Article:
OTHER MASTER OF LORE LINKS: Check out my feature article on the Old Forest Road. Of all the writing I’ve done on this blog, this article remains one of my personal favorites.

• Read the original release article from FFG published on April 20, 2011.
• See the official FFG Product Page for the Core Set.
• Get rules, ratings, and FAQs for this scenario at Online Quest Companion: Passage Through Mirkwood.


  1. Thaddeus · · Reply

    Very nice. I look forward to more in this series.

    1. Thanks Thaddeus, any particular quest that you’d like to see featured?

      1. Ooh, good question. Trouble in Tharbad leaps to mind. As maligned as it might be, The Hills of Emyn Muil could be interesting for this purpose. Any of the Dunland-related quests. The Morgul Vale.

      2. Celebrimbor’s Secret could be an interesting piece of lore for us readers. Legend has it that the quest is set in the regions of Middle-earth from whence came famous Hobbit adventurers such as Harrison Overford, Steven Spielburrow, and George Lu…. Lu…. aww, heck. George Lucas.

  2. Grimbeorn the Old · · Reply

    Thanks for a great trip down memory lane….keep ’em coming 🙂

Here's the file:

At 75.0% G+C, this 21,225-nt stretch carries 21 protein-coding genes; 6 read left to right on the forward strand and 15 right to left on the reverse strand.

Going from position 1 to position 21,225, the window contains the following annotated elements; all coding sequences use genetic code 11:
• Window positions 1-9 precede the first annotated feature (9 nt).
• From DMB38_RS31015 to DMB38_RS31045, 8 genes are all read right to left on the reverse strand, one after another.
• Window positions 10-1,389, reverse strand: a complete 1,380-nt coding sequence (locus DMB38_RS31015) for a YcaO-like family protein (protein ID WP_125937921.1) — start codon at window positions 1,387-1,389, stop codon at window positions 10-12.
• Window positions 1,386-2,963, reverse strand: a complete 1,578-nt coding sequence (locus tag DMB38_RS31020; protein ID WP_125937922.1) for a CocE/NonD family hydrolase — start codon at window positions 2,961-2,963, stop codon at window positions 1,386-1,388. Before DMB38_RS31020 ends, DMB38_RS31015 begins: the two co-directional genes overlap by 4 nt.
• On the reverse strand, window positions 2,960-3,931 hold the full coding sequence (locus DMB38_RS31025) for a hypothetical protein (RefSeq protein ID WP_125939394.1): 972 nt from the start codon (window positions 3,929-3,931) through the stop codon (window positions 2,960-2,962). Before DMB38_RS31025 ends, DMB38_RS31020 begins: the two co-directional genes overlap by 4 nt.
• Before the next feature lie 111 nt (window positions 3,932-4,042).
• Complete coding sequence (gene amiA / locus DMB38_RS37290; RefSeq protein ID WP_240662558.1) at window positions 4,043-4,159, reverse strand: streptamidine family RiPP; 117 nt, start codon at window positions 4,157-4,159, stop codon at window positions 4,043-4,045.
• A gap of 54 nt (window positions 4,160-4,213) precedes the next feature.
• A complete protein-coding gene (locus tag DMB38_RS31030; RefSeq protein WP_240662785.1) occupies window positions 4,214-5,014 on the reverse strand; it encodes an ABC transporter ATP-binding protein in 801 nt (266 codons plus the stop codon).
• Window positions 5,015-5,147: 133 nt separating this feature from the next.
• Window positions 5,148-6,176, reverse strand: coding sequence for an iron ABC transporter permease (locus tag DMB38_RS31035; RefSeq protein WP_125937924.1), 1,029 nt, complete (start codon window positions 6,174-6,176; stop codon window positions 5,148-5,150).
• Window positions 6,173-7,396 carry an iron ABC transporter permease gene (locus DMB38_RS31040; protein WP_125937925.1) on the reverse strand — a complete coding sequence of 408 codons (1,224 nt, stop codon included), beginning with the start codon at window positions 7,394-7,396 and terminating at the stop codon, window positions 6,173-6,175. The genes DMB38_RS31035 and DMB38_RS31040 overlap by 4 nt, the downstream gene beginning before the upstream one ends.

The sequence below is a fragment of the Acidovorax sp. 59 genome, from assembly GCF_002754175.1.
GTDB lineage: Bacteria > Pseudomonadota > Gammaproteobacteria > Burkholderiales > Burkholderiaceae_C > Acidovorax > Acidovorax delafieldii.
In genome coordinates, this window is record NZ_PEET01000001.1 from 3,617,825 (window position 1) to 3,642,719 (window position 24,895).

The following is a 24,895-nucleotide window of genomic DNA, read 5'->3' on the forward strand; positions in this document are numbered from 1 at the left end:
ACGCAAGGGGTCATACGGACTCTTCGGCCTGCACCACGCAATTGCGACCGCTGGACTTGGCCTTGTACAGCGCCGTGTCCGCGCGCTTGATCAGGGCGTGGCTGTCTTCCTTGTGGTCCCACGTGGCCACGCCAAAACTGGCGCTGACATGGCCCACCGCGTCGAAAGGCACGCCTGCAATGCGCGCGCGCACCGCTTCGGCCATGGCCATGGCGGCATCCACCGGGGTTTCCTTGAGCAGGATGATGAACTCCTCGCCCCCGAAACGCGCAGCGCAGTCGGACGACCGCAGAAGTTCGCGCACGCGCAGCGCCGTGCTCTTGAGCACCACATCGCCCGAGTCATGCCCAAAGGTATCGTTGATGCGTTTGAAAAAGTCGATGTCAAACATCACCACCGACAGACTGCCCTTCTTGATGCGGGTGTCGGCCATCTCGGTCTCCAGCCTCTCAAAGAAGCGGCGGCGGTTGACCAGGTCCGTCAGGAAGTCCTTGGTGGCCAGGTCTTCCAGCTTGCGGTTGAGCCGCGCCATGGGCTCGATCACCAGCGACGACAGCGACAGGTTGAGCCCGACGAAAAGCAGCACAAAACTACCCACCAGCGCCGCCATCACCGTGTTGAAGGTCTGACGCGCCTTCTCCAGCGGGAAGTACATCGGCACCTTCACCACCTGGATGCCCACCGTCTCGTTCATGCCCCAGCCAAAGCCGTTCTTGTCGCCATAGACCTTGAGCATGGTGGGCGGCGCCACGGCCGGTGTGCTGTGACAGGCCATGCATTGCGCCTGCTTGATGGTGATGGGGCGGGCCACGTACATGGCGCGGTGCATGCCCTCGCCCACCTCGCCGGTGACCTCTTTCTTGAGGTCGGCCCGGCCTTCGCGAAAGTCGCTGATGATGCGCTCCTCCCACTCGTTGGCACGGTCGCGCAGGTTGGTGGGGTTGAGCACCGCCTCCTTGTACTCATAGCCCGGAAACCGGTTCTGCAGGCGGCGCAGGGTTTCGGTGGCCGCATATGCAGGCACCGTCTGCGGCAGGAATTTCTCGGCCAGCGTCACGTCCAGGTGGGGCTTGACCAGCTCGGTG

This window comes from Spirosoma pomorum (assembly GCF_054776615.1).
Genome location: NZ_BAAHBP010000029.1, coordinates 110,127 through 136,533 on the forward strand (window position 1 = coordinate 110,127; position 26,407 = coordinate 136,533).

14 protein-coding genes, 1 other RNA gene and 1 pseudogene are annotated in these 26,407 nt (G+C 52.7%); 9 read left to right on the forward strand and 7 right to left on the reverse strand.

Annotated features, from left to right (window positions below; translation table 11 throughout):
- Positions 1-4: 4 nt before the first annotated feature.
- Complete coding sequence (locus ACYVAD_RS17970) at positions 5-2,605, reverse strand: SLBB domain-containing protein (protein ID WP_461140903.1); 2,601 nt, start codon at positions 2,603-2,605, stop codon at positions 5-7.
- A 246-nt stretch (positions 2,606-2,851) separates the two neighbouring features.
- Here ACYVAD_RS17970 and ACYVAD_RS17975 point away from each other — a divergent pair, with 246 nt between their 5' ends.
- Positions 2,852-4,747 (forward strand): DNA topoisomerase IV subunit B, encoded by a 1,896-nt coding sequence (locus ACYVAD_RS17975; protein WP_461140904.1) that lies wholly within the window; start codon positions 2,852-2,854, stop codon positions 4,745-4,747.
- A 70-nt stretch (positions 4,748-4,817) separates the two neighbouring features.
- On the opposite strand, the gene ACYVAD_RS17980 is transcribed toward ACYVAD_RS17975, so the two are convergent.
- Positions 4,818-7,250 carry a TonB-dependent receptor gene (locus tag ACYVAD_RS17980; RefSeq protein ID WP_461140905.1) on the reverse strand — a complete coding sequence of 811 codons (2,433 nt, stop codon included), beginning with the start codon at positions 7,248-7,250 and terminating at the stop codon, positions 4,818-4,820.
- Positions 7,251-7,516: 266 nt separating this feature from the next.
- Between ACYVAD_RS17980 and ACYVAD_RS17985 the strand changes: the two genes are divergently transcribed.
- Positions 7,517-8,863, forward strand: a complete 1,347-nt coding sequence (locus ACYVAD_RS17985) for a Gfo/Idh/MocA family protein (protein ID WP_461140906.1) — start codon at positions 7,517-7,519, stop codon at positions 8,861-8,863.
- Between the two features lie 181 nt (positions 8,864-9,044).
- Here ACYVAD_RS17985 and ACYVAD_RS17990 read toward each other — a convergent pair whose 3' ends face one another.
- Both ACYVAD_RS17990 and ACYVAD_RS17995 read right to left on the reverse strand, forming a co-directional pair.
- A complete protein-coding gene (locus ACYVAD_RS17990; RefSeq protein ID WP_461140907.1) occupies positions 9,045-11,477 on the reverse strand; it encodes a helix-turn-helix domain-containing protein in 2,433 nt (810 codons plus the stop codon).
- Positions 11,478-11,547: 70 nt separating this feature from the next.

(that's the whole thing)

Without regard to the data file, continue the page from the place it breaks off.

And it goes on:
1. Will do! I’ll have to start skipping around eventually, but I’ll make sure to hit the fan favorites like the one with your namesake. 🙂

  3. Great article!! What a wonderful deep dive into the background. Looking forward to more!

    1. Thanks Andrew, any particular quest that you’d like to see featured?

  4. This is a great article to a relative newbie like myself who has only just recently completed the Mirkwood cycle… are you planning to cover all those initial 9 scenarios, or just a few ? It’s a great way to record how they played out, content list etc.. I would certainly find it really helpful to have something for each quest like this 🙂

    1. Welcome to the game Jim! I don’t think I’ll cover every scenario in the game sequentially as there are over 70 now, but I will definitely hit a few from every cycle. Is there one in particular that you’d like to see from the Mirkwood cycle? It’s awesome to see new players discovering the game and I hope this blog helps add some thematic flavor to your adventures. Happy questing!

  5. Søren Pedersen · · Reply

    Great post – I will print this and keep with the quest – please do as many you can – I am after all a completist.

    1. Ha ha, excellent! I am a completist as well, which is why many of my posts border on obsessive detail. I will certainly do as many quests as I can, though I expect to start jumping around a bit and not be able to cover them all. If there is a favorite quest you’d really like to see, just let me know. Thanks for reading!

  6. Awesome!

  7. Tony Pousette · · Reply

    Fantastic! I just started playing and your blog makes the game even more enjoyable. Thanks for a great blog and I hope you will continue. I would gladly be a patreon member if you ever made it possible.